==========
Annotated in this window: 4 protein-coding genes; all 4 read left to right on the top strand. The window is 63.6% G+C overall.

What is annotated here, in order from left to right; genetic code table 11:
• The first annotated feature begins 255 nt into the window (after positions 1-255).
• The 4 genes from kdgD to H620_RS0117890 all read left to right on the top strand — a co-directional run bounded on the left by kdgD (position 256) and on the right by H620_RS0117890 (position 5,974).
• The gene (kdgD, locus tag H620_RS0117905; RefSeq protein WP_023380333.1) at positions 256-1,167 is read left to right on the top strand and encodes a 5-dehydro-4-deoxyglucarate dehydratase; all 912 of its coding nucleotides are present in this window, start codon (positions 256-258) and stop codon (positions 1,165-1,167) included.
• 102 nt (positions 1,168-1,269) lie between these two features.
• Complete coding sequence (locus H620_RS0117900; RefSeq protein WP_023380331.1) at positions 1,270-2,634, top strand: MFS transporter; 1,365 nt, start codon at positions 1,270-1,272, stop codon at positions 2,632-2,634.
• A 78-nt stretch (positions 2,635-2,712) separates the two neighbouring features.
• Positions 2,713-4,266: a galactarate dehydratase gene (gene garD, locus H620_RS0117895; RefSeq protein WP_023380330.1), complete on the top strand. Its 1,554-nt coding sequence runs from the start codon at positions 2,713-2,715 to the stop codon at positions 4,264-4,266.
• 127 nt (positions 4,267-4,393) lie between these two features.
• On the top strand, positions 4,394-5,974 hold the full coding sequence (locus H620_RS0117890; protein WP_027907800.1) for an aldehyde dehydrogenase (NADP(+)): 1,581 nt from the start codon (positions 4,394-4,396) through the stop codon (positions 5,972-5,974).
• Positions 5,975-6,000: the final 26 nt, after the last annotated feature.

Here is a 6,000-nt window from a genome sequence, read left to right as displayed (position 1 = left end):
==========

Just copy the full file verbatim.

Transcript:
Annotated in this window: 4 protein-coding genes; all 4 read left to right on the top strand. The window is 63.6% G+C overall.

What is annotated here, in order from left to right; genetic code table 11:
• The first annotated feature begins 255 nt into the window (after positions 1-255).
• The 4 genes from kdgD to H620_RS0117890 all read left to right on the top strand — a co-directional run bounded on the left by kdgD (position 256) and on the right by H620_RS0117890 (position 5,974).
• The gene (kdgD, locus tag H620_RS0117905; RefSeq protein WP_023380333.1) at positions 256-1,167 is read left to right on the top strand and encodes a 5-dehydro-4-deoxyglucarate dehydratase; all 912 of its coding nucleotides are present in this window, start codon (positions 256-258) and stop codon (positions 1,165-1,167) included.
• 102 nt (positions 1,168-1,269) lie between these two features.
• Complete coding sequence (locus H620_RS0117900; RefSeq protein WP_023380331.1) at positions 1,270-2,634, top strand: MFS transporter; 1,365 nt, start codon at positions 1,270-1,272, stop codon at positions 2,632-2,634.
• A 78-nt stretch (positions 2,635-2,712) separates the two neighbouring features.
• Positions 2,713-4,266: a galactarate dehydratase gene (gene garD, locus H620_RS0117895; RefSeq protein WP_023380330.1), complete on the top strand. Its 1,554-nt coding sequence runs from the start codon at positions 2,713-2,715 to the stop codon at positions 4,264-4,266.
• 127 nt (positions 4,267-4,393) lie between these two features.
• On the top strand, positions 4,394-5,974 hold the full coding sequence (locus H620_RS0117890; protein WP_027907800.1) for an aldehyde dehydrogenase (NADP(+)): 1,581 nt from the start codon (positions 4,394-4,396) through the stop codon (positions 5,972-5,974).
• Positions 5,975-6,000: the final 26 nt, after the last annotated feature.

Here is a 6,000-nt window from a genome sequence, read left to right as displayed (position 1 = left end):